Tampa small business owner leaves Bank of America, finds better loan process with smaller community bank


TAMPA, Fla. (WFLA) – The White House says more than $300 billion in stimulus money is ready to help small businesses.

The problem is getting approved for it. Tampa Bay area business owners say they can’t get answers from their banks and they’re worried they will miss out.

Some Bay area businesses are trying a new tactic to get help from the feds, and it might just be working.

Small business owners have reached out to 8 On Your Side frustrated with trying to submit their applications with large banks and the lack of communication throughout the process. Now many are finding that bigger isn’t always better.

At Ginger Snips in Seminole Heights, things are quiet and empty since the coronavirus shutdown.

“It was booming. March, April, May was our prime season. I should be rolling in money right now, but I’m not,” Ginger Snips owner Michele Renee said.

Renee is a single mom with two employees. She’s hoping to qualify for the Paycheck Protection Program.

“It will help us pay for employees, mortgages, utilities and food,” said Renee.

She went with Bank of America because it was a bigger bank. But after watching our reports about business owners not getting answers from the bank, she says she spent hours on the phone and got no answers from local branch employees as to the status of her PPP application.

“They just weren’t given the tools to help us. It was not a good experience trying to get answers,” said Renee.

Going to a smaller bank, she says she got constant updates throughout the process.

Bank of America contends it has provided resources online, sent over 10 million emails and is making calls to the over 200,000 clients that submitted to the Small Business Administration since Monday.

The large lending institution tells 8 On Your Side the Small Business Administration created two paths for B of A to submit applications.

In a statement, a Bank of America spokesperson said:

“From Sunday through early Monday morning, following SBA guidance, we sent 184,000 client applications to the SBA and we are now waiting for them to process and approve these loans. Our technology partners worked hard to create files in a format the SBA could accept and worked well through the night to get that done. Of those applications, more than 9 out of 10 were for small business clients (as distinct from Business Banking, Global Commercial Banking clients.)

We now have another 48,000 client applications ready for the SBA. Since they reopened at 10:30 a.m. on Monday, we have been uploading these to the SBA through their slower, more manual process.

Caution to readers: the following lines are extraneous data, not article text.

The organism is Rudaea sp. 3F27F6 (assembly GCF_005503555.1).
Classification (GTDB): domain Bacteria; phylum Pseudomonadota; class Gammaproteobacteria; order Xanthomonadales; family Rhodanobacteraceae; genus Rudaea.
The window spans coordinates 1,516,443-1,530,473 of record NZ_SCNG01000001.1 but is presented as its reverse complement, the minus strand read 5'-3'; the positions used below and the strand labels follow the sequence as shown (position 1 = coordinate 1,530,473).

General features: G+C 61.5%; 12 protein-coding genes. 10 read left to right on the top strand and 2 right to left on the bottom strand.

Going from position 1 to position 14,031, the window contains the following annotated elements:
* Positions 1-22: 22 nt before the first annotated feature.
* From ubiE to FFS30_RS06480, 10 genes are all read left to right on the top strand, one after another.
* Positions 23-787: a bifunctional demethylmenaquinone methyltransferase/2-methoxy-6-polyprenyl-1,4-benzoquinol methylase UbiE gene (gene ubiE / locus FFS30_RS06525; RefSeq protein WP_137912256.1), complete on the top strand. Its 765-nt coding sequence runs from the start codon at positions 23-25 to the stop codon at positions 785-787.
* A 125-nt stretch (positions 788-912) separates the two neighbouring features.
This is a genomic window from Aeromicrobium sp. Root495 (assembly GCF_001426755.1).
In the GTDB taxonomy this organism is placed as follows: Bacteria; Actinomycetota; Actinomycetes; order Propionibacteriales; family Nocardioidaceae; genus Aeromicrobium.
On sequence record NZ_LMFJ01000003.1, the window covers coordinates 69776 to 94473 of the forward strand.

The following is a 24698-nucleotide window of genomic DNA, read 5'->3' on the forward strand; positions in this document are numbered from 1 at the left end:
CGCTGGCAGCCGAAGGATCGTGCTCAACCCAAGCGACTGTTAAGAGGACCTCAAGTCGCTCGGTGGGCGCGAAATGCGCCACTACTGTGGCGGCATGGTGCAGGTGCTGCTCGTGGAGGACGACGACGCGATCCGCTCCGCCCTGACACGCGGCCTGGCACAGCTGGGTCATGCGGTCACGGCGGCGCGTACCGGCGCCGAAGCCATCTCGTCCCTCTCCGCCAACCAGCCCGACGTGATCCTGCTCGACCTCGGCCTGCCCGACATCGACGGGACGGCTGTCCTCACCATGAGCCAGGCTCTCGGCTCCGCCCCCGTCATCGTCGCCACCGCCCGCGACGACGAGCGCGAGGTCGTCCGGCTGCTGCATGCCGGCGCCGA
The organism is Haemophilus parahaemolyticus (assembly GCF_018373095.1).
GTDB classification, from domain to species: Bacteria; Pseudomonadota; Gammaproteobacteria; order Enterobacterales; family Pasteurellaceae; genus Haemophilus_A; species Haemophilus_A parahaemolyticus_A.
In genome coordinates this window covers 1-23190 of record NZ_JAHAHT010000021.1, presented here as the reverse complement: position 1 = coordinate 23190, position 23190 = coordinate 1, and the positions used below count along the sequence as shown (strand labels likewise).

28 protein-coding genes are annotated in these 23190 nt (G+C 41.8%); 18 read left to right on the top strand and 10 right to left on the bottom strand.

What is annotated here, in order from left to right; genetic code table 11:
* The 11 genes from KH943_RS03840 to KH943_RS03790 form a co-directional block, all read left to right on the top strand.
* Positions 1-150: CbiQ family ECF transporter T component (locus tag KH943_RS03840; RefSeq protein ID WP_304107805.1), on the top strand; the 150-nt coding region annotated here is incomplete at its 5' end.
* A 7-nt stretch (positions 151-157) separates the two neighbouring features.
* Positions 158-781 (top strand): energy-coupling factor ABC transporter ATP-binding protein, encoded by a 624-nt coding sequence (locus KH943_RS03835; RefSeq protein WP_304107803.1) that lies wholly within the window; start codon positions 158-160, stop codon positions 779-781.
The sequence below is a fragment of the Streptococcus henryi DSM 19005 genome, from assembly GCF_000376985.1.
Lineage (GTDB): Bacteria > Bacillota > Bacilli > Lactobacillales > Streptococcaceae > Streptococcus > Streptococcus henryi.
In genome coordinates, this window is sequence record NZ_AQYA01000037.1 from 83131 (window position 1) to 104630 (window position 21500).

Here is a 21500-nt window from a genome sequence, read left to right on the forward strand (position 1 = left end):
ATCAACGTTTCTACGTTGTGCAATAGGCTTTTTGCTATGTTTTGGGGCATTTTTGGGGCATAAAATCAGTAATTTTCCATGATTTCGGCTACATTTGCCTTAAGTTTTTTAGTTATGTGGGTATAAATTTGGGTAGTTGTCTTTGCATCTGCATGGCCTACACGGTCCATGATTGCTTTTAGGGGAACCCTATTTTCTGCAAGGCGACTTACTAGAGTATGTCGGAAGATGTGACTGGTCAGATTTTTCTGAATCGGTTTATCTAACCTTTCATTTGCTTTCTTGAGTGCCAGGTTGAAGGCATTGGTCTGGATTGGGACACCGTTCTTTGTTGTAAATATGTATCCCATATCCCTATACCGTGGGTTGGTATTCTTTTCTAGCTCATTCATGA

The applications we provided to the SBA are for exactly the small businesses that need the help. Of the 239,000 applications we have processed for the SBA to date:

  • 98% are for companies with fewer than 100 employees
  • 76% are for companies with fewer than 10 employees
  • 93% are for less than $350,000
  • 78% are for less than $100,000
  • Eight out of 10 are for Small Business Banking clients (as distinct from Business Banking, Global Commercial Banking clients)

Once the SBA approves the loans we have submitted to them, and are trying to submit through their manual process, hundreds of thousands of small businesses in America will be getting the help that the Congress and Treasury Department intended when they created this program.

To keep our clients informed and up to date, we have sent over 10 million emails to them. Today, we will communicate to each client whose application has been submitted to the SBA, advising them the loan application has been submitted, and we will notify each client promptly when the SBA has acted on the application. We expect that will take several days at the earliest based on what the SBA is telling us.

When a loan is approved by the SBA, we have a digital process that generates a promissory note for the client immediately. For clients who received an SBA loan number on Monday, we have already funded more than half of those loans, with the remainder in process today.”

Meanwhile, Paul Noris, CEO of Bank of Central Florida in Lakeland, says personal communication is vital and often easier at smaller community banks.

“We communicated with our clients every other day. We let them know exactly where we were in the process, what the status was in our applications, how long it would take for them to get closed, once they were approved. We continuously updated them even when we didn’t have much to update them on, but we knew people were starving for information,” said Norris.

The Bank of Central Florida said they had to first get approved by the SBA to become an approved lender. They have since closed 364 loans – in the last week alone. Their average in a week is 30 loans.

Noris said by the end of the week they will have helped fund $90 million in PPP loans to small business owners.

“So as we’re making loan decisions or making decisions about our community and the way we make investments into the community, those decisions get made right here in Lakeland as opposed to larger regional banks, those decisions could be made outside the market. So we feel being a little closer to our client is always a better situation for them,” said Noris.

Michele Renee said she was contacted Tuesday afternoon by Bank of Tampa and told she has been approved for a PPP loan.

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